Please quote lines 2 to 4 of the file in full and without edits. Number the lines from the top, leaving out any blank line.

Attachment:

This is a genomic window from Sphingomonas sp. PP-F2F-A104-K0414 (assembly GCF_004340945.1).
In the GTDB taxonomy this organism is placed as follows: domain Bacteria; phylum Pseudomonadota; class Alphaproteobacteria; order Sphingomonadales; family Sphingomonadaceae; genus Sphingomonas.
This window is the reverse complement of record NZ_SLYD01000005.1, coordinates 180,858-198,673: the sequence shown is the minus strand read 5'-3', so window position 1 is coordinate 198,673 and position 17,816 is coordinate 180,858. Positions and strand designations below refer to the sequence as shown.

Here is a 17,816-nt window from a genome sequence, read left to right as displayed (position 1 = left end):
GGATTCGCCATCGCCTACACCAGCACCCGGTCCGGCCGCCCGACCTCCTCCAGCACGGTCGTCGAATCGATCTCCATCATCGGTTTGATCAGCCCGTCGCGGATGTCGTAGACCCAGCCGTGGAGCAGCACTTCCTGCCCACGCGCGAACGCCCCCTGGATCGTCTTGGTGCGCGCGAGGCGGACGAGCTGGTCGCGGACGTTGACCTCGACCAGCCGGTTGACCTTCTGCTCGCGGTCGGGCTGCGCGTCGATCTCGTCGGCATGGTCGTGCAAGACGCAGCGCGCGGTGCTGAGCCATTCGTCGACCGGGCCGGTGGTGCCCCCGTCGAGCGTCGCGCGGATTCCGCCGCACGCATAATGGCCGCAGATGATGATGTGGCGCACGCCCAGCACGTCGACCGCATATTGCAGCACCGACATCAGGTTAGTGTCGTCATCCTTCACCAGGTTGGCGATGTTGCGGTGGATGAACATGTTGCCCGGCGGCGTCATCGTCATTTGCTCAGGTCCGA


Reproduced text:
In the GTDB taxonomy this organism is placed as follows: domain Bacteria; phylum Pseudomonadota; class Alphaproteobacteria; order Sphingomonadales; family Sphingomonadaceae; genus Sphingomonas.
This window is the reverse complement of record NZ_SLYD01000005.1, coordinates 180,858-198,673: the sequence shown is the minus strand read 5'-3', so window position 1 is coordinate 198,673 and position 17,816 is coordinate 180,858. Positions and strand designations below refer to the sequence as shown.

Here is a 17,816-nt window from a genome sequence, read left to right as displayed (position 1 = left end):